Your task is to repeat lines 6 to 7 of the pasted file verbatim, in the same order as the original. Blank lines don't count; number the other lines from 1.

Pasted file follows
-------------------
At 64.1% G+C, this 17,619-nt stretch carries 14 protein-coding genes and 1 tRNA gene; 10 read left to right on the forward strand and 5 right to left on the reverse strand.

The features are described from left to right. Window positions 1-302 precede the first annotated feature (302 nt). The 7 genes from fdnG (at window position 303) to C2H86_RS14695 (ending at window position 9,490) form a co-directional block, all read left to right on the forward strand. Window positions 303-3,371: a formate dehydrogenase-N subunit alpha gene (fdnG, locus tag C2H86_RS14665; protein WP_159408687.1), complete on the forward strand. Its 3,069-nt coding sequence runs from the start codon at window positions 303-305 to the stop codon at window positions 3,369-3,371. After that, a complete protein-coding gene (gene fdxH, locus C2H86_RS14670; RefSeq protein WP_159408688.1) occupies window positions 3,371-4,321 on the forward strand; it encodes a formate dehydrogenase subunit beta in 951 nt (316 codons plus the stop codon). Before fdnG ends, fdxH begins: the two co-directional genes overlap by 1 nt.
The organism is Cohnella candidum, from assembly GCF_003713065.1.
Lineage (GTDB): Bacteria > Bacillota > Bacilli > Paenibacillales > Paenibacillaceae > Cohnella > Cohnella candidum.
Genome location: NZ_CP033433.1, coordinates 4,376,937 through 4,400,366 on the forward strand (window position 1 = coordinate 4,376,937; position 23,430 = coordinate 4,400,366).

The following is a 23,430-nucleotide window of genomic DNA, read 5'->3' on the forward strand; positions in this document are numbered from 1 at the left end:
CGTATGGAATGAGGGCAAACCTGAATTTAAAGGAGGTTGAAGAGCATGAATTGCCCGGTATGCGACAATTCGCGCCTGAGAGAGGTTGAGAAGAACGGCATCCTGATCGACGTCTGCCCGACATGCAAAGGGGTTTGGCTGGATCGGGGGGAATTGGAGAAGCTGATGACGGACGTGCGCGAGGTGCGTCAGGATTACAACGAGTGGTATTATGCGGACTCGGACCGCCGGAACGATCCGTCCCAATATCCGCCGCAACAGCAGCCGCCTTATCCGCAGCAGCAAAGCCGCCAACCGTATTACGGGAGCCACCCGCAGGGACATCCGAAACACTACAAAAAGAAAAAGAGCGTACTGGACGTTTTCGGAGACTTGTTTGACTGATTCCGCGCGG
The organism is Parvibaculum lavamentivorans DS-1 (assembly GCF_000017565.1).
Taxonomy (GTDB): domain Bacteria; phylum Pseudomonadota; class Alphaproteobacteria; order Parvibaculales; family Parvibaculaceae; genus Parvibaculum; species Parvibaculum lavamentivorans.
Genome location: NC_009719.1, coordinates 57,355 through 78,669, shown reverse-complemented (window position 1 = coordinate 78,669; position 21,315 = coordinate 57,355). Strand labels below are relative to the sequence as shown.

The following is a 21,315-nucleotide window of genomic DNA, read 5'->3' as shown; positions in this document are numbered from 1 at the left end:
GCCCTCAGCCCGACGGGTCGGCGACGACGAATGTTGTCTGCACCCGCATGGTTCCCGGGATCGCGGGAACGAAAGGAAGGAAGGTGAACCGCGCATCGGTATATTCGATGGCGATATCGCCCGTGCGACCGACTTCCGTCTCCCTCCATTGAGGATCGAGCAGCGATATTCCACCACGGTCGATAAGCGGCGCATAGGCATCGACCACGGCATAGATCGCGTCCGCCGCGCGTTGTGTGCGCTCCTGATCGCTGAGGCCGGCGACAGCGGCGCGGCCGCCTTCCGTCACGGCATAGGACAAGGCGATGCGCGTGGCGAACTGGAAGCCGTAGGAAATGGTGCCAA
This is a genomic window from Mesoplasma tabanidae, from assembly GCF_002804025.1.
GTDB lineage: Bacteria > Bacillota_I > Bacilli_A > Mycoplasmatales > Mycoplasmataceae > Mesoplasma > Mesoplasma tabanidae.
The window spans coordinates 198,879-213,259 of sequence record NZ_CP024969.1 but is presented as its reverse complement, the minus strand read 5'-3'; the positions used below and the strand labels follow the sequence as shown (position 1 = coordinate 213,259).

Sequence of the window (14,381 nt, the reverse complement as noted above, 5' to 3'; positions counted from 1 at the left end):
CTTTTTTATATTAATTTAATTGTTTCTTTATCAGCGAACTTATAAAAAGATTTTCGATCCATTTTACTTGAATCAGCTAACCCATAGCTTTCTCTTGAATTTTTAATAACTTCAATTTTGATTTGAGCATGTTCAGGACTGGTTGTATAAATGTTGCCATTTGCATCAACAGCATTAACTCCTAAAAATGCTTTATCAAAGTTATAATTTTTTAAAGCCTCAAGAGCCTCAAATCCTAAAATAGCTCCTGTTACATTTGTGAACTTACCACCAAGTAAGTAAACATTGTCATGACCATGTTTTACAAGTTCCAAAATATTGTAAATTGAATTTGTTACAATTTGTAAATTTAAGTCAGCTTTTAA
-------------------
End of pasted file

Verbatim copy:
The following is a 23,430-nucleotide window of genomic DNA, read 5'->3' on the forward strand; positions in this document are numbered from 1 at the left end:
CGTATGGAATGAGGGCAAACCTGAATTTAAAGGAGGTTGAAGAGCATGAATTGCCCGGTATGCGACAATTCGCGCCTGAGAGAGGTTGAGAAGAACGGCATCCTGATCGACGTCTGCCCGACATGCAAAGGGGTTTGGCTGGATCGGGGGGAATTGGAGAAGCTGATGACGGACGTGCGCGAGGTGCGTCAGGATTACAACGAGTGGTATTATGCGGACTCGGACCGCCGGAACGATCCGTCCCAATATCCGCCGCAACAGCAGCCGCCTTATCCGCAGCAGCAAAGCCGCCAACCGTATTACGGGAGCCACCCGCAGGGACATCCGAAACACTACAAAAAGAAAAAGAGCGTACTGGACGTTTTCGGAGACTTGTTTGACTGATTCCGCGCGG